Limitations of creatine kinase-MB (CK-MB) have led to alternative biochemical markers, including troponin T (TnT), to detect myocardial necrosis. Limited data are available regarding the predictive value of this new marker in patients with chest pain of uncertain etiology. Therefore, we prospectively compared CK-MB and TnT in a broad population with suspected acute coronary syndromes, including those admitted to a short-stay chest pain unit. CK-MB, quantitative TnT levels, and a rapid bedside assay were performed at 0, 4, 8, and 16 hours. Adverse events, including infarction, recurrent ischemia, coronary surgery, need for catheterization and/or intervention, stroke, congestive heart failure, or death, were identified by chart review and by follow-up phone call at 6 months. Of 707 patients, 104 were excluded for creatinine >2 mg/dl or incomplete data, leaving a total cohort of 603 patients. Coronary Care Unit admissions were 18%, intermediate care admissions were 14%, telemetry admissions is 21%, and admissions to 24- hour short-stay area were 47%. TnT (at 0.1 ng/ml) and CK-MB were positive in a similar proportion of patients (20.4% and 19.7%, respectively); however, the patients identified by TnT and CK-MB were not identical. In-hospital adverse events occurred in 37.1% with no differences in positive predictive value for the markers (p = NS). If CK-MB and TnT were negative, the early adverse event rate was 27%. No cardiac marker was positive by 16 hours in 54.9% of patients with an adverse event. Six-month follow-up was obtained in 576 of the 603 patients (95.5%). One hundred fifty-five late adverse events occurred in 134 patients (23.3%) at an average of 3.3 ± 2.5 months after discharge. If both markers were negative, the late event rate was 20.2% and did not increase in patients with positive CK-MB or TnT >0.2 ng/ml. However, the late event rate was substantially higher (52.9%) in those with intermediate TnT levels of 0.1 to 0.2 ng/ml (p = 0.002). Thus, TnT is a suitable alternative to CK-MB in patients with suspected acute coronary syndromes. The rapid bedside assay is comparable to quantitative TnT and may enable early diagnosis and triage. A negative cardiac marker value (TnT or CK-MB) does not necessarily confer a low risk of complication in patients presenting with acute chest pain to an emergency department. (C) 2000 by Excerpta Medica, Inc.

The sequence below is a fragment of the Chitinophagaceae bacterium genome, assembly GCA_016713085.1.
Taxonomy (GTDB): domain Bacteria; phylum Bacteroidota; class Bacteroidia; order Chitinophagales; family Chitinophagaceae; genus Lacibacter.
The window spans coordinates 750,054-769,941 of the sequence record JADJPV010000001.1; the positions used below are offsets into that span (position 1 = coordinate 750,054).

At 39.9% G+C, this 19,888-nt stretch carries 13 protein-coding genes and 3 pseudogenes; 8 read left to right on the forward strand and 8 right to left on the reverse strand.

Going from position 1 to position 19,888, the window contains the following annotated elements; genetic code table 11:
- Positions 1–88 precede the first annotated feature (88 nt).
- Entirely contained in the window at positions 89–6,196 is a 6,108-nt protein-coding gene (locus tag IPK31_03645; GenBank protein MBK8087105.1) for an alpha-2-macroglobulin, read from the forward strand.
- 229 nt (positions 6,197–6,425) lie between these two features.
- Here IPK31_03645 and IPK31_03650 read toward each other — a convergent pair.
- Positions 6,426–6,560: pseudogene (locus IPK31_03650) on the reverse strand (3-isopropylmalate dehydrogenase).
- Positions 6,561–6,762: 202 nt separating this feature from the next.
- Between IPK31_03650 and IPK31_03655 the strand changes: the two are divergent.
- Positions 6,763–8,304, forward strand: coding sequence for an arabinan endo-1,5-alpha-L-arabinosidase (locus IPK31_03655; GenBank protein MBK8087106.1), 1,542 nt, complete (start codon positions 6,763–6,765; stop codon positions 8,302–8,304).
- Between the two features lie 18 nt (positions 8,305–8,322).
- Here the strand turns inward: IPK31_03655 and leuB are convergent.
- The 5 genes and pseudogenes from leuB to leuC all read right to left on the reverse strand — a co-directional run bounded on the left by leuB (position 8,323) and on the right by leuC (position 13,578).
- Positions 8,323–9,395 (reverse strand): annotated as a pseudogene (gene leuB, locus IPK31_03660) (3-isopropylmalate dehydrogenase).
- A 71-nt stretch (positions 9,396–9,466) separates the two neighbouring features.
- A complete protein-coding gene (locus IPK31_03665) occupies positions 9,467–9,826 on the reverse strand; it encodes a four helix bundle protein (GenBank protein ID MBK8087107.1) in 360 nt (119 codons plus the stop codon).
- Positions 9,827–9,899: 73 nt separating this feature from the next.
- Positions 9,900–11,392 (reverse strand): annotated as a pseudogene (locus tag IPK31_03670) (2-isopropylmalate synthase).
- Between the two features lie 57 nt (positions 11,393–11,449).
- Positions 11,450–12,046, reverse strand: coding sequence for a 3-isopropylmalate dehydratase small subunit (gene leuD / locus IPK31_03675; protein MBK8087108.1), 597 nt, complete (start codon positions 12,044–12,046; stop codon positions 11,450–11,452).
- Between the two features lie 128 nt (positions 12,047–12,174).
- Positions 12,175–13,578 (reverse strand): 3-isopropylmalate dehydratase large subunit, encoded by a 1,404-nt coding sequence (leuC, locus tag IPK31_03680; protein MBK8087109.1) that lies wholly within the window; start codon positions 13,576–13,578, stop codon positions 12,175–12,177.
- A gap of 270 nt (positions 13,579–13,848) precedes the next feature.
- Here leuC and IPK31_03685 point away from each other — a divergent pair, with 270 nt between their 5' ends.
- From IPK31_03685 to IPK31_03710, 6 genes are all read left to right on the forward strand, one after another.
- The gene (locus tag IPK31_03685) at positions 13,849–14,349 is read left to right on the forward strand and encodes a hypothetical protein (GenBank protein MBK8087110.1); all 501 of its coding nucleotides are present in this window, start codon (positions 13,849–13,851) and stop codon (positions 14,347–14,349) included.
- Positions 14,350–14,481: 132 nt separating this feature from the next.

ASJC Scopus subject areas
- Cardiology and Cardiovascular Medicine